in reply to Re: Our, use vars, and magic, oh my!
in thread Our, use vars, and magic, oh my!

An excellent explanation, but if you look at the example that I provided, what is the answer to question 1? The only post that seems to answer the question is dga's. Is my and our the same in my example?


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Re: Re: Re: Our, use vars, and magic, oh my!
by danger (Priest) on Aug 24, 2001 at 02:25 UTC

    This is, in many ways, a followup to chipmunk's excellent post, but with a slight twist in that I do not consider our() or 'use vars' as ways of declaring global variables (there is a subtle but important distinction to be made). OzzyOsbourne asks:

    1.Is there any difference between declaring variables at the beginning of scripts with my or our? Won't their scope be the same?

    Yes, there is a difference, and the difference is that No, the scopes of the *variables* will not be the same --- one will be a lexical variable (my) and the other will be a package-global variable (our). I think one major problem people have with my(), our(), and 'use vars' is that we all tend to discuss them as ways of declaring 'variables', and then confusion sets in because the scope of what we declared doesn't always coincide with the scope of the variable which doesn't seem to make sense. Do not think of our() and 'use vars' as ways of declaring *variables* and things become clearer.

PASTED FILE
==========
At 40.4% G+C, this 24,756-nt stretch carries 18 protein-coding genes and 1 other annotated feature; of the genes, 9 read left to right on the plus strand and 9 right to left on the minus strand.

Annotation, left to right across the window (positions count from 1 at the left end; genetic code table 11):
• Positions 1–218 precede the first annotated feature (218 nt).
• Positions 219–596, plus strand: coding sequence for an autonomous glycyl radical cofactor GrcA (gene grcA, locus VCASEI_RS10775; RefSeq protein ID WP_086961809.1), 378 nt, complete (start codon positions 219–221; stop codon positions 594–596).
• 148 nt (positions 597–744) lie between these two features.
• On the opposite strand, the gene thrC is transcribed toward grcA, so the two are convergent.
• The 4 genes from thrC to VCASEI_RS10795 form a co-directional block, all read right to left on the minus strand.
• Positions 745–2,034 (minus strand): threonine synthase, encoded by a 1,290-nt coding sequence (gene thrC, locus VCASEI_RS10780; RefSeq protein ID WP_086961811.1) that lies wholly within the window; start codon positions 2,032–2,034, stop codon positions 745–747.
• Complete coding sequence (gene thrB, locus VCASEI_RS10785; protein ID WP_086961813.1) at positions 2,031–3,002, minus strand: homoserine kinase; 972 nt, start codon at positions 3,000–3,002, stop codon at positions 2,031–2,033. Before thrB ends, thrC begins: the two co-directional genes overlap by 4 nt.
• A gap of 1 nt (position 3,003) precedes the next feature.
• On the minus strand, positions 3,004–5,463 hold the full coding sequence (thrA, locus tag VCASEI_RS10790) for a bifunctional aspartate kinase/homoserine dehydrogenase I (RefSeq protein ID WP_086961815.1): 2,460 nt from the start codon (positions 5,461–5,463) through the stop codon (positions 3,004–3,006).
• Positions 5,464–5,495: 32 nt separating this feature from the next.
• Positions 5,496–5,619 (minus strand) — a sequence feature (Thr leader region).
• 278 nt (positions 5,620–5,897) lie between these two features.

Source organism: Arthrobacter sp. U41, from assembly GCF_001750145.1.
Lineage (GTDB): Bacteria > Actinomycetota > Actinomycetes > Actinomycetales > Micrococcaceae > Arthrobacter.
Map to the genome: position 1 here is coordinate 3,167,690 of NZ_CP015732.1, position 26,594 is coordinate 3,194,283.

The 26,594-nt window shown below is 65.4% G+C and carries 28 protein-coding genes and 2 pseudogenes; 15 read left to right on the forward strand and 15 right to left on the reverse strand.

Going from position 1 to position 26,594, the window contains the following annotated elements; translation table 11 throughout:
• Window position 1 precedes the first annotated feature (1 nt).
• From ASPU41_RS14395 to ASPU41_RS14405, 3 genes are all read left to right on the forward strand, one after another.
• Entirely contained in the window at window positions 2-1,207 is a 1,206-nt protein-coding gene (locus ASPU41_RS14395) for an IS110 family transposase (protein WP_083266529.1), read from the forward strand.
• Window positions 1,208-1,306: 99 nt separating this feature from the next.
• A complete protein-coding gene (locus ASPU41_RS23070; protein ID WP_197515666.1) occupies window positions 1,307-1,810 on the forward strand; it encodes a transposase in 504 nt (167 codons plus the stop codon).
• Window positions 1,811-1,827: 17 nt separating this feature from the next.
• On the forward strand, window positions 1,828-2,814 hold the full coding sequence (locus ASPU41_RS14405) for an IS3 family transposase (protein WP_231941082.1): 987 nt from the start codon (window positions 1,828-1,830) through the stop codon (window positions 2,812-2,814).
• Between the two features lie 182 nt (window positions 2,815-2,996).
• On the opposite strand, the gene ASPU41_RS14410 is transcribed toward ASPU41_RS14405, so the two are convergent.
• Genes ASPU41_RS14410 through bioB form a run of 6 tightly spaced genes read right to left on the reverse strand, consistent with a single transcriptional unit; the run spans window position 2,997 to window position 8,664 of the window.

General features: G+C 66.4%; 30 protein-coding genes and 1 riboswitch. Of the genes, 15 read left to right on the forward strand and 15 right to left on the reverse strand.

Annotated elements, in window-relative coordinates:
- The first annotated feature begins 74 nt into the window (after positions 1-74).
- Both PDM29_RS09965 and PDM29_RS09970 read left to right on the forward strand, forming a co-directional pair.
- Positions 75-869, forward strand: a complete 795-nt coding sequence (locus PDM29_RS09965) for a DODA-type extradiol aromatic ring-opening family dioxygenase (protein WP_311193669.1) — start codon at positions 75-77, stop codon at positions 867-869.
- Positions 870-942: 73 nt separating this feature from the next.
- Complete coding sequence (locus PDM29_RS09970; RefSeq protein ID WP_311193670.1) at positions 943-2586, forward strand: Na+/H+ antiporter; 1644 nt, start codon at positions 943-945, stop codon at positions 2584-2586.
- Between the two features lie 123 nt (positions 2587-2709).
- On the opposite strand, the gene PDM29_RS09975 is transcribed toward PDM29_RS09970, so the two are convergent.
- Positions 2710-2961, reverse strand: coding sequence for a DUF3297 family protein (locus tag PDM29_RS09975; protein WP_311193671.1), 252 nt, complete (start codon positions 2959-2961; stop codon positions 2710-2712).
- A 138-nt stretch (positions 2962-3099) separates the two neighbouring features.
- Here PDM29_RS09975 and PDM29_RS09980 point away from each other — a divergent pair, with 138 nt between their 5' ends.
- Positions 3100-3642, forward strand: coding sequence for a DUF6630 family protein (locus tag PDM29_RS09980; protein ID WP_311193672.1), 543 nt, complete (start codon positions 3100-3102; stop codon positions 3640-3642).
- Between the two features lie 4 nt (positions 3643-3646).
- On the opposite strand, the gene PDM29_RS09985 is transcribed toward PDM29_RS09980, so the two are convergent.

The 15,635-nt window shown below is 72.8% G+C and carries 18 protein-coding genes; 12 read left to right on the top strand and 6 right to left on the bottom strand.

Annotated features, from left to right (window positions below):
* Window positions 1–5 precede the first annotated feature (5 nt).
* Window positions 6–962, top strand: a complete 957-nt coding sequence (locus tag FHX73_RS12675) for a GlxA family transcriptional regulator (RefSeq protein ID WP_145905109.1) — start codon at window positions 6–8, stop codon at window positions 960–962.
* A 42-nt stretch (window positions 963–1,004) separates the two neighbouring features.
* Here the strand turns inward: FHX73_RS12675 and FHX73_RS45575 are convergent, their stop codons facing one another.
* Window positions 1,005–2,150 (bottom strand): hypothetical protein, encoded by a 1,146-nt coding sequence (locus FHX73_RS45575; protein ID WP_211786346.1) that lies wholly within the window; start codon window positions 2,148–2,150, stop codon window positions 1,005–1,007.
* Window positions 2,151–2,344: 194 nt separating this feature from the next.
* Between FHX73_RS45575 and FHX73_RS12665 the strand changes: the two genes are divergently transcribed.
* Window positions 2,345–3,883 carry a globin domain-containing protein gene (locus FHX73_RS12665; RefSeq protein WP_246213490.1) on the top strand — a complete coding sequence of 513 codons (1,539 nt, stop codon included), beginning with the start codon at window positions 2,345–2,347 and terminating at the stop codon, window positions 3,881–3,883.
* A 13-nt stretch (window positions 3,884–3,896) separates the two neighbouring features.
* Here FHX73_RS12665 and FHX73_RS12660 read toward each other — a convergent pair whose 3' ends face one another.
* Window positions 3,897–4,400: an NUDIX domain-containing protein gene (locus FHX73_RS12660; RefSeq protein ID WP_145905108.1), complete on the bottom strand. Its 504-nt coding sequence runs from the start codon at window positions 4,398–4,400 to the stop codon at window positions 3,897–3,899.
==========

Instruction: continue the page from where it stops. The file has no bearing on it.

Lexical variables *are* declared and created with the my() declaration. Package variables are never really "declared" at all ... what is really being declared with either 'use vars' or our() is not the variable per se, but "unqualified access" to a package variable under the 'strict' pragma.

Re: Re: Re: Our, use vars, and magic, oh my!
by chipmunk (Parson) on Aug 23, 2001 at 23:16 UTC
    You seem to be looking for an answer that says, "You absolutely should use my..." or "You absolutely should use our..." to declare variables at the top of the script. Well, there really isn't a definite answer like that. It partly depends on how you're using the variables, and partly on personal preference.

    If you are only using the variables from within that file, then you can declare with my. But you can still declare with use vars or our as well. It's really up to you. The script you're asking about should work the same whichever way you declare %TOC.

    If you are accessing the variables from another file, then you have to declare with use vars or our. They are mostly the same when used at the top of the file, but our has the unusual behavior of crossing package boundaries.

    Personally, I still do most of my coding for perl5.005, so I don't use our. I generally use my, except when I'm declaring packing variables or working with mod_perl.